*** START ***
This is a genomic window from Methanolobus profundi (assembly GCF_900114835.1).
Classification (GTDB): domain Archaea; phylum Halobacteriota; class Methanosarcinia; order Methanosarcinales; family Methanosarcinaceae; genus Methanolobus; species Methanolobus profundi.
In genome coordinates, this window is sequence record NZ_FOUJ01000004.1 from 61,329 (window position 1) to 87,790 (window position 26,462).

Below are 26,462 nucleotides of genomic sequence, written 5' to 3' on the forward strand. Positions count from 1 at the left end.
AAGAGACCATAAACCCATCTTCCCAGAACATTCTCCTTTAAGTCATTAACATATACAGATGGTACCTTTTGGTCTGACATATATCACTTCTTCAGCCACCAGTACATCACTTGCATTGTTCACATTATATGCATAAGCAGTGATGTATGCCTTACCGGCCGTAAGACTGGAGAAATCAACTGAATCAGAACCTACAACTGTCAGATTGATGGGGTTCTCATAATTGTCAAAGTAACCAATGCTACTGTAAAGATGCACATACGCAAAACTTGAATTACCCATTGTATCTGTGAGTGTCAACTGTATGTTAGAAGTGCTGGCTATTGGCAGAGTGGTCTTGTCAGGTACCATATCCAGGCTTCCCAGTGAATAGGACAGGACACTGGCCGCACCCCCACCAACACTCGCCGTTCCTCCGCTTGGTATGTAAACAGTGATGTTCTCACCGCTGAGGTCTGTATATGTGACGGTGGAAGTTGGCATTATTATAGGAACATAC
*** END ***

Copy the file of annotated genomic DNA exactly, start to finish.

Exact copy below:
This is a genomic window from Methanolobus profundi (assembly GCF_900114835.1).
Classification (GTDB): domain Archaea; phylum Halobacteriota; class Methanosarcinia; order Methanosarcinales; family Methanosarcinaceae; genus Methanolobus; species Methanolobus profundi.
In genome coordinates, this window is sequence record NZ_FOUJ01000004.1 from 61,329 (window position 1) to 87,790 (window position 26,462).

Below are 26,462 nucleotides of genomic sequence, written 5' to 3' on the forward strand. Positions count from 1 at the left end.
AAGAGACCATAAACCCATCTTCCCAGAACATTCTCCTTTAAGTCATTAACATATACAGATGGTACCTTTTGGTCTGACATATATCACTTCTTCAGCCACCAGTACATCACTTGCATTGTTCACATTATATGCATAAGCAGTGATGTATGCCTTACCGGCCGTAAGACTGGAGAAATCAACTGAATCAGAACCTACAACTGTCAGATTGATGGGGTTCTCATAATTGTCAAAGTAACCAATGCTACTGTAAAGATGCACATACGCAAAACTTGAATTACCCATTGTATCTGTGAGTGTCAACTGTATGTTAGAAGTGCTGGCTATTGGCAGAGTGGTCTTGTCAGGTACCATATCCAGGCTTCCCAGTGAATAGGACAGGACACTGGCCGCACCCCCACCAACACTCGCCGTTCCTCCGCTTGGTATGTAAACAGTGATGTTCTCACCGCTGAGGTCTGTATATGTGACGGTGGAAGTTGGCATTATTATAGGAACATAC